While journalism may be an exceptionally visible form of work, social media (as well as internal organizational communications channels) mean that most of us have opportunities to make our work visible, even if it’s just by posting about our most recent projects or clients.
As much as possible, try to pick clients and projects you can talk about by name, because if your crisis situation means you’re only going to be working on one or two things for a while, it’s helpful to be able to talk about them publicly so that you don’t have to go dark professionally.
4. Pay for support in whatever form(s) you can afford.
One benefit of running my own shop, and working with a billable hour, is that I’m really clear the financial pay-off from each hour of productive working time I can create by hiring support. If you know the monetary value of each additional hour you can invest in work (and especially, if you have billable work or a side hustle that can turn additional hours into immediate dollars), you can identify whether and how to pay for additional support.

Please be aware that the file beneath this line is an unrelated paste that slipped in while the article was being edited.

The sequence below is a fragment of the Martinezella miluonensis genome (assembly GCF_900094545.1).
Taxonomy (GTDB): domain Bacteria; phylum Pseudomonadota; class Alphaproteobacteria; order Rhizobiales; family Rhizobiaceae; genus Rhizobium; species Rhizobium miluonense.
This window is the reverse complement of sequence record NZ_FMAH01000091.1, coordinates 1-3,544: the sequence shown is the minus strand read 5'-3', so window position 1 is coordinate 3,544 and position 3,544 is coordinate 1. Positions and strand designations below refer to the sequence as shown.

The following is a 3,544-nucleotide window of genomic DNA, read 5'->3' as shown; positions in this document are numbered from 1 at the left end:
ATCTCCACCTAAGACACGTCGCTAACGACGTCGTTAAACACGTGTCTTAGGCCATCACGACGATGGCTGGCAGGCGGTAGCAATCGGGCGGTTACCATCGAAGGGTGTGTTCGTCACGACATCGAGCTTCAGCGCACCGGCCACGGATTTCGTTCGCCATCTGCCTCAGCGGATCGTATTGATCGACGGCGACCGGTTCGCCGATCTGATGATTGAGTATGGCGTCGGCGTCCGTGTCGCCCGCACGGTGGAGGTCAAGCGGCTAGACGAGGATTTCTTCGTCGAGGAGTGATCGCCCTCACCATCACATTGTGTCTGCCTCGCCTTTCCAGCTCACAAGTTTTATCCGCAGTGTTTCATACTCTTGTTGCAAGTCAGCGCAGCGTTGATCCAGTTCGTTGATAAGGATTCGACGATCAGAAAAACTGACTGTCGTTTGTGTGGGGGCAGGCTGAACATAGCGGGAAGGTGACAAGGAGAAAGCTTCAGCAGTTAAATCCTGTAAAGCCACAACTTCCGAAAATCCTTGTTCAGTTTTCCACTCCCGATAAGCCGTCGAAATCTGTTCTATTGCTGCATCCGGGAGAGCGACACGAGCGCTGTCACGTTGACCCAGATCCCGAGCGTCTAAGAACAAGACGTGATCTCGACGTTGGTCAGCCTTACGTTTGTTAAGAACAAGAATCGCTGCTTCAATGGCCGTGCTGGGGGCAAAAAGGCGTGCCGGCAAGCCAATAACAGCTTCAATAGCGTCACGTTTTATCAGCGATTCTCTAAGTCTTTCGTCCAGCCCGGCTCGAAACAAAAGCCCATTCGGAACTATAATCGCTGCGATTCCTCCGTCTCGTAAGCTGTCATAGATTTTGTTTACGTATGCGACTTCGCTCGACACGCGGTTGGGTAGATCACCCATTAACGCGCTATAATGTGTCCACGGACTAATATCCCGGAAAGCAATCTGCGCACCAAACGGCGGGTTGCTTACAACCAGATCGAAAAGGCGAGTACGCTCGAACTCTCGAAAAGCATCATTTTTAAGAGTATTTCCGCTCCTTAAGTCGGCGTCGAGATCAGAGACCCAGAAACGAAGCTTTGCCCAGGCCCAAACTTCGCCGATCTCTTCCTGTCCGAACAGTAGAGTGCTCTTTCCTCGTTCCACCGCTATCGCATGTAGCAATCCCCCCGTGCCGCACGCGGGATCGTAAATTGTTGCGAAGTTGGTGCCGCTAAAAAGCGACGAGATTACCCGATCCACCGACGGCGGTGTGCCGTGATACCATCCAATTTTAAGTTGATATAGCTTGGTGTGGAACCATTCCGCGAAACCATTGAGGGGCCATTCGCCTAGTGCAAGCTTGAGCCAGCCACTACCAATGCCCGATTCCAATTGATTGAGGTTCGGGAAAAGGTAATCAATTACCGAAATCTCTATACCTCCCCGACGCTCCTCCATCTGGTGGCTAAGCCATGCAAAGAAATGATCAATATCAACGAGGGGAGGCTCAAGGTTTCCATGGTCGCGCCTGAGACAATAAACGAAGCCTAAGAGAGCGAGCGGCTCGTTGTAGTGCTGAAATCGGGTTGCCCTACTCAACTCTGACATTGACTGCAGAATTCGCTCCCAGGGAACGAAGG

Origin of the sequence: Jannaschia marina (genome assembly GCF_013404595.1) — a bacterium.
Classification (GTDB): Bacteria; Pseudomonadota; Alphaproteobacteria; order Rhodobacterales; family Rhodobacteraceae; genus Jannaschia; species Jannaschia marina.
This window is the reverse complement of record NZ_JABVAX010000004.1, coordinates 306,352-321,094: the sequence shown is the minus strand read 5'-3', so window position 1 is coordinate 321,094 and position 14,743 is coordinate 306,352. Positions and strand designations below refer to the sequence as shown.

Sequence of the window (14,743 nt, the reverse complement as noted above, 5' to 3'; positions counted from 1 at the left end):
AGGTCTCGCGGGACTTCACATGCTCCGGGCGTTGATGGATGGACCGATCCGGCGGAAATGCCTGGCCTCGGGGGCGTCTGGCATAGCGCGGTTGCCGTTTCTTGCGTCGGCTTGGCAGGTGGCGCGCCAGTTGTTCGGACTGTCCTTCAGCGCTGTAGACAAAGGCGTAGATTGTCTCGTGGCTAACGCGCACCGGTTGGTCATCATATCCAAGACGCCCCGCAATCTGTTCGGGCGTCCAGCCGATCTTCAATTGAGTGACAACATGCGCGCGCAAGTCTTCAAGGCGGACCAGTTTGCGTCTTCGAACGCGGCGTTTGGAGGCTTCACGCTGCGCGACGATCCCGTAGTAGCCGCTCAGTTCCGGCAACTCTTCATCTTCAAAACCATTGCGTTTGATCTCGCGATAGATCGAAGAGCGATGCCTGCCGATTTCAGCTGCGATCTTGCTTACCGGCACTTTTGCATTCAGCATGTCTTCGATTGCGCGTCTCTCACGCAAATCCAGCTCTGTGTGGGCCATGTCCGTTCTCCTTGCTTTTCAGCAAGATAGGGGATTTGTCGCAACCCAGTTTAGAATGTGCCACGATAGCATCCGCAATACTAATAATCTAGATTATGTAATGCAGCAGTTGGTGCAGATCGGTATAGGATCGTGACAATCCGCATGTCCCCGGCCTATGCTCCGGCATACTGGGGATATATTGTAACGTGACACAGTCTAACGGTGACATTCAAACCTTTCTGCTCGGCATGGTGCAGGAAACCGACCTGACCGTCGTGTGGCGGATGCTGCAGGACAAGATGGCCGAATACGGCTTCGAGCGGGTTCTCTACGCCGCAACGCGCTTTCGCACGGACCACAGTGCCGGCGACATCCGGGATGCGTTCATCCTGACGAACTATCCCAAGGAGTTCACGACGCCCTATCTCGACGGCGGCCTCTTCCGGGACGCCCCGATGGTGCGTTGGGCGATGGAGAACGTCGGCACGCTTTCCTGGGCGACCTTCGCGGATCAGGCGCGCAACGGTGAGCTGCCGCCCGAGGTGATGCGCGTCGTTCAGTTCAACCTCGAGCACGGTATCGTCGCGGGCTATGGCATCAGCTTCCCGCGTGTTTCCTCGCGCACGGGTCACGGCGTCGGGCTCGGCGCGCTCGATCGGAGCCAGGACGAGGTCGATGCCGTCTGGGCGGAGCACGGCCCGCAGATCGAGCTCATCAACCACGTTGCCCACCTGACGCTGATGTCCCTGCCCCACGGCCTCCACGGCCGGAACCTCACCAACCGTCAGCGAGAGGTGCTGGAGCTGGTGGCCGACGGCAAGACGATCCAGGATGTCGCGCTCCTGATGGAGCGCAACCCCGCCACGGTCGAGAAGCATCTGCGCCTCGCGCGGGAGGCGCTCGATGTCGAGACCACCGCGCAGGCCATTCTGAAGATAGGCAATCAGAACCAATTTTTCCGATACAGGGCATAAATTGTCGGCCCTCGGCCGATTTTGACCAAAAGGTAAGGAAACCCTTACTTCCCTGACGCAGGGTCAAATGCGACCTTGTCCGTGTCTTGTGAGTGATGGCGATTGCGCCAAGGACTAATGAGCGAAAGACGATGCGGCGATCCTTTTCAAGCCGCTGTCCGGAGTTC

During the decade when our total available working hours (and even more, mental and emotional capacity) were so limited, we prioritized spending money on creating more capacity—which sometimes meant hiring people to help with billable work, and sometimes meant hiring people to help with our kids or on the domestic front. We drive really old cars and have barely started to save for retirement, but we were able to keep our careers moving forward, because we have had amazing people helping us on both the work and home fronts.